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gobbledonk

Review - 'the Passage' By Justin Cronin

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(I knew joining a board as 'Giles Babcock' was some kind of in-joke, but it wasnt until someone recommended this book that I realised how many sick bastards are out there. The Many, apparently. :evilpumpkin: )

 

The Passage is Justin Cronin's epic vision of the apocalypse, strongly reminiscent of Stephen King's 'The Stand'. It's currently in pre-production with Ridley Scott directing - he reportedly has a screenplay but no word on cast or anything else beyond a vague 2013 release date. It's the first part of a trilogy, with the next installment ('The Twelve') scheduled for release in October, 2012.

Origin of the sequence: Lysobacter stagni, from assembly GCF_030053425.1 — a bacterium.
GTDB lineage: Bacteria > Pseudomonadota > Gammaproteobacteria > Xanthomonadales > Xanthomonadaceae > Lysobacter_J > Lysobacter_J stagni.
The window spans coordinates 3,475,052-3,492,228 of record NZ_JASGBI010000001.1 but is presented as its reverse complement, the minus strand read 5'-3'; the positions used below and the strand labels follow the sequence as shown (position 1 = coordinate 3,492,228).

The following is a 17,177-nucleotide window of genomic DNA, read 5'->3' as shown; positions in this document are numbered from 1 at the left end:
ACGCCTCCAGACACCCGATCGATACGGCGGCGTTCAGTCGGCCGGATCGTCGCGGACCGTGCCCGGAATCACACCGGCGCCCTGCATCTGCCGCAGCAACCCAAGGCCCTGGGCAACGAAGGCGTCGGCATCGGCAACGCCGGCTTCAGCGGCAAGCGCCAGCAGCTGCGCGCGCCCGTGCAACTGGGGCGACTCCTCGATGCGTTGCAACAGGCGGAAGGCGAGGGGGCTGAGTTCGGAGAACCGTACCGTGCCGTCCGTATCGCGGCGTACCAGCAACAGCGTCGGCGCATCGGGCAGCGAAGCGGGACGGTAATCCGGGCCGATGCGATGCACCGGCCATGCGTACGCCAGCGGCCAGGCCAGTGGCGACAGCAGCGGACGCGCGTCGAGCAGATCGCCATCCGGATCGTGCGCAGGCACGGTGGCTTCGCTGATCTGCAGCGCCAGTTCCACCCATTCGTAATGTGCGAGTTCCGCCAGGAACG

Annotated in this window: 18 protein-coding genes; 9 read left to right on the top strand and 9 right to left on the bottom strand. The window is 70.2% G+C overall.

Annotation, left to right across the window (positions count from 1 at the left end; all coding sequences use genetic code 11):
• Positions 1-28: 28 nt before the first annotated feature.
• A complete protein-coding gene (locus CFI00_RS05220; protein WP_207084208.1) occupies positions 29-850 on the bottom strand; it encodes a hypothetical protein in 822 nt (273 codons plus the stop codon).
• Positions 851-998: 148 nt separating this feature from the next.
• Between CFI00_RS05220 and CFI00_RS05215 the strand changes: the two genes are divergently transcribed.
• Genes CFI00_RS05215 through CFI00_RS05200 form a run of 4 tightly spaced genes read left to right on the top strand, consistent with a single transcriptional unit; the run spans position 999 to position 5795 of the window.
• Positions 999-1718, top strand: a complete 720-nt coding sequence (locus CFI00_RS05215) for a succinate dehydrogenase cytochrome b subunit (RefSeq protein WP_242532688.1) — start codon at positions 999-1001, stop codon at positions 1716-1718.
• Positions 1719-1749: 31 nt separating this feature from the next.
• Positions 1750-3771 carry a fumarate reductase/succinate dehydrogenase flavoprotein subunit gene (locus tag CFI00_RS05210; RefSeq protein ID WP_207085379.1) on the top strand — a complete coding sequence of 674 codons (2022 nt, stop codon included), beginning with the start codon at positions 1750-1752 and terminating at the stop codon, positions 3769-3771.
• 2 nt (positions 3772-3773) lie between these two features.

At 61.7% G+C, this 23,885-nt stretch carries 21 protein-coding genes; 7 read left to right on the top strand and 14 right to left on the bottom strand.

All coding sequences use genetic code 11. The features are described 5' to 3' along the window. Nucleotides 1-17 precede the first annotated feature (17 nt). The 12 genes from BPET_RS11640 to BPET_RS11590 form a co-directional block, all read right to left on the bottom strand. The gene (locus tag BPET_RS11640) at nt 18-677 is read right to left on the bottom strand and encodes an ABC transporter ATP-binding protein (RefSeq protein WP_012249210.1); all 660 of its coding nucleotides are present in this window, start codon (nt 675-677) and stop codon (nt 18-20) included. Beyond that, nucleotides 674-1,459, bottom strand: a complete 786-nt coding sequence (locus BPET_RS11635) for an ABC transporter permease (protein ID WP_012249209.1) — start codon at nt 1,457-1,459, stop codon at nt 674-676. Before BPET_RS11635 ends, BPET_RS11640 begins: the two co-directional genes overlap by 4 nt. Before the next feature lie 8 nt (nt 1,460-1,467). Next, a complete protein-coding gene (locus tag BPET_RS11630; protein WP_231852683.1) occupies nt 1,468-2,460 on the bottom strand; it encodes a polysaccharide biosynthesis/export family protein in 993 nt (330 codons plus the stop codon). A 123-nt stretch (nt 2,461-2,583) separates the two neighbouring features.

Unlike the Antichrist's legions in 'The Stand', this time, the enemy is us - more specifically, an infected 'viral' version of humanity (there is a single reference to 'non-human mammalian infection', but all of the attackers were human initially, fwir). Referred to variously as 'vampires', 'smokes', 'dracs' and 'the infected', I'll stick with 'virals' for the remainder of this review. They proceed to decimate everything with a pulse - fish being the sole exception - from the icy wastes of Alaska to the Isthmus of Panama despite attempts by the military to contain the spread of the virus. Too fast for anything beyond a single shot/stab wound to the 'sweet spot', a triangle of roughly 3-inches in the chest area, they are almost 100% lethal at night or in a shaded environment, infecting 1 in every 10 victims and eviscerating the other 9. The UN mines the coast and sinks any ship which attempts to leave the US - as I said, an apocalyptic vision.